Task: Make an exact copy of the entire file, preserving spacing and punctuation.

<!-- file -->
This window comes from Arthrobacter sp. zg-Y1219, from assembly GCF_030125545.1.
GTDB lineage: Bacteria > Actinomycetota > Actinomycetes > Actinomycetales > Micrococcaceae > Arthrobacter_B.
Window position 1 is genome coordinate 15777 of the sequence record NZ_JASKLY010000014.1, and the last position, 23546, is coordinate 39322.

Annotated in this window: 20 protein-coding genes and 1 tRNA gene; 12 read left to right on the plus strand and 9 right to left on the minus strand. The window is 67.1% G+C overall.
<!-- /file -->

This window comes from Arthrobacter sp. zg-Y1219, from assembly GCF_030125545.1.
GTDB lineage: Bacteria > Actinomycetota > Actinomycetes > Actinomycetales > Micrococcaceae > Arthrobacter_B.
Window position 1 is genome coordinate 15777 of the sequence record NZ_JASKLY010000014.1, and the last position, 23546, is coordinate 39322.

Annotated in this window: 20 protein-coding genes and 1 tRNA gene; 12 read left to right on the plus strand and 9 right to left on the minus strand. The window is 67.1% G+C overall.